1. Structure _ If you can't write a personal statement which has logical ordering and structuring, then how are you meant to write a good essay? Or construct a good argument? It won't look good for your legal career. Plan your personal statement; don't just start writing it. Have clear beginning where you talk about why law interests you. Then go on to describe why you would be good at law. Include work experience and extra curricular activities here too. Next should be a section on your academics or other (relevant) qualifications (even if it's non official qualifications, like a first aid course). Then talk about the future. This could be your end career goal, or what you're looking forward to at university. Good foresight, as mentioned above, is an attribute law schools will look for. Lastly conclude your legal personal statement; try and encompass the main themes of your statement. If you want to become a barrister for example state how you can't wait to get started by joining the debate club. Say something optimistic, but not arrogant or over confident. _ Remember these are just examples of how you would set out a personal statement. It doesn't need to be structured the same way _ it just needs to be logical.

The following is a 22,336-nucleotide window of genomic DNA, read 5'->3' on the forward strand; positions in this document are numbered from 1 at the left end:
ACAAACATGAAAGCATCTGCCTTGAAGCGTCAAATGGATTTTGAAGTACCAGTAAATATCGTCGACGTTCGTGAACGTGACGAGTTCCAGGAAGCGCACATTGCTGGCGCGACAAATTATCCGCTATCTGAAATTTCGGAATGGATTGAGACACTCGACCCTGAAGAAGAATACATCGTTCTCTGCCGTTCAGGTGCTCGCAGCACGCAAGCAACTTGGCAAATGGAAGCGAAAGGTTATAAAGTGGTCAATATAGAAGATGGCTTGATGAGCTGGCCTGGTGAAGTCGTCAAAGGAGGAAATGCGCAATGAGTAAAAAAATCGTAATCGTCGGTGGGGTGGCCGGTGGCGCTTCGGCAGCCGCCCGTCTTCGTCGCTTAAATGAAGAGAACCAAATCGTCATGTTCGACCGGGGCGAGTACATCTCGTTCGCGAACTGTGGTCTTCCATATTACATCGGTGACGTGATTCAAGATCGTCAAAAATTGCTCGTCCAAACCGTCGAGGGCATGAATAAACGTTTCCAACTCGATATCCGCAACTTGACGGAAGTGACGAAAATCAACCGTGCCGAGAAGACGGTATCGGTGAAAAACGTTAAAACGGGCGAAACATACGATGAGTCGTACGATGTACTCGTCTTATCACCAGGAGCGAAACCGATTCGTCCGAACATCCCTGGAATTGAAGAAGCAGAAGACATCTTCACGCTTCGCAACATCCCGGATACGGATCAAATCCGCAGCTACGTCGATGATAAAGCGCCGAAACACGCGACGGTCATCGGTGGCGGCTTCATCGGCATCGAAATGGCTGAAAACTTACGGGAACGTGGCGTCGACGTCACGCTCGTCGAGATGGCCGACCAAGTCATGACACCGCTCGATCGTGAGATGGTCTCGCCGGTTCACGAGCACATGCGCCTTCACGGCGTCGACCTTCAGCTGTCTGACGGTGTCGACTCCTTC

Preparing to write your UCAS Personal Statement The first step you need to take when preparing to write your UCAS personal statement is to summarise the important points about you. Try taking a blank piece of paper and brainstorming each point listed below. Try to write down as much as you can; at this stage it is about getting your ideas down on paper so that you have the information you need to begin composing your UCAS personal statement. Why do I want to attend university? _ What has influenced my decision to study my chosen subject at university? _ What are my academic achievements? _ What are my future goals? _ What work experience do I have and how has this developed me as a person? _ What are my extra_curricular achievements and hobbies?